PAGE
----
I just made the antenna. Love it! however, I have some stations that come in clear then go to nothing and then it states that there is no signal. I would say that out of about 30 or so stations I get about 20 consistent. I tried it first inside behind my flat screen then I decided to mount it to my old disconnected Dish network Dish they left on my house. Now I get the stations I mentioned above but still have issues with some stations as mentioned. I do not have an amp but would be willing to try it with this if someone could enlighten me on how to hook it up to my antenna I made from this instructable. BTW, It was not stated if the Antenna should lay flat or upright when mounted? Please advise? Thanks for this great Antenna! Chris

    7 replies

    An amp will not prevent the signal from dropping. The purpose of the amp (to state the obvious) is to amplify the signal. If the signal drops or is interfered with in any way, the amp will not be able to amplify the signal.

    That said: You can purchase an antennae amplifier, most likely from your local radio shack or television accessory isle in your local hardware store. If you can't find one in your local brick and mortar store, Google will help you find one.

    An "antenna" amp is a signal amp.

    yes the signal will drop, however the question is how much, The purpose of the amp is to increase the signal above the DROP OUT level (trying not to make comments on Scott Walker's College education here). As with all receivers even digitals need a minimal strength level to work if an amp brings it up enough it will allow it to work. NOW here comes the rest of the story.. the amp's sensitivity and selectivity. That is, its ability to work I the appropriate frequency range and reject interfering signals. In most cases a high end amp isn't needed due to the relative lack of interference that affects digital signals, however in some situations they can be required so I wont come out and discount their use, its just that the majority of the time the extra expense isn't needed.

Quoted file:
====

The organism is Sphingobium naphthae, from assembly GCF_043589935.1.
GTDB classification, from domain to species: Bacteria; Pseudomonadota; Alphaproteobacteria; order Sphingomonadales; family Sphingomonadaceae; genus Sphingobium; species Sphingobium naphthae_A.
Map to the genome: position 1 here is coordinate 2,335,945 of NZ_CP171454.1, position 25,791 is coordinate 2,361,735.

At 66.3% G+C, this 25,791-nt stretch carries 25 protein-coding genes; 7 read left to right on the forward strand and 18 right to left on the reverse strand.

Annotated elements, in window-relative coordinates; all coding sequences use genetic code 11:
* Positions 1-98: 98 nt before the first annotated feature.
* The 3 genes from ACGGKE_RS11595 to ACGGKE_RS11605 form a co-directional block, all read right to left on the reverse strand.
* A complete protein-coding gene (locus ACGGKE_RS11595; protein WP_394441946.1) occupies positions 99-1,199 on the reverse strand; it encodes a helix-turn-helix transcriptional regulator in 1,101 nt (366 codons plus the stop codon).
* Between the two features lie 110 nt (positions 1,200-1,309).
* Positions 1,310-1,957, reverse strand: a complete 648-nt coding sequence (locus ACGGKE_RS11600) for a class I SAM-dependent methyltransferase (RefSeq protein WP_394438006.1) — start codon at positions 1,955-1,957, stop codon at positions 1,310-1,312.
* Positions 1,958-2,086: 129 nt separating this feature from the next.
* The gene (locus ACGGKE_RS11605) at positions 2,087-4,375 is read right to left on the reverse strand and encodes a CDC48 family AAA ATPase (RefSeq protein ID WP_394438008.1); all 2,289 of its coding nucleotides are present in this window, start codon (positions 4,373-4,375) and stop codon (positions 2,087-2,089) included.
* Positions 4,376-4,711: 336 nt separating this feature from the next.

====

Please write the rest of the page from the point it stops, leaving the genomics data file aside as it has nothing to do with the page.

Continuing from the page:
Chris, I believe it will work best mounted vertically, since that is the way the TV waves travel. See my other note re the app I installed on my cell phone to determine which direction your signal is coming from, then orient your antenna toward that transmitter.

    Actually Television transmissions are cross polarized. that is they are both horizontal and vertical. What you see at the stations is actually only the towers which the transmission antennas are mounted on. the actual antenna itself from around an electrical 3 meters long on down depending on the frequency. so the physical size of the antenna can be as small as 1.5 meters in physical size depending on configuration, and is quite often an array of these smaller antennas to increase gain. With a small antenna like this, there is no true orientation, rather, you need to see which works best in your given location, as there are multiple considerations that will make it work differently for different places, from metal ore and deposits in the soil to factories and metals structures near you, and even atmospheric conditions such as temperature inversions, air pressure and e humidity and even the time of day, as well as the frequency of the channels you are watching, with VHF being affected more than UHF. If you will note, traditional outdoor TV antennas are Horizontally mounted, This gives the best reception and interference immunity, however small antennas such as set top or "rabbit ears" work best when diagonally oriented, and you have to find which direction the rods need to lean for the best reception, this is due to the fact that they are utilizing the cross polarization of the transmitted signal. As you may have noticed by now, Antenna Design and Theory is a highly specialized field on its own, You can just touch on it with good results, or you can really get into it and accomplish some amazing things.

    Thanks for your answer, I will try vertically as right now it is in the Horizontal position. I will check on the location too. Good Stuff! Also, was anyone able to give me advice on an amplifier that would work with this type of antenna? Where would it hook up at the antenna or television. Thanks?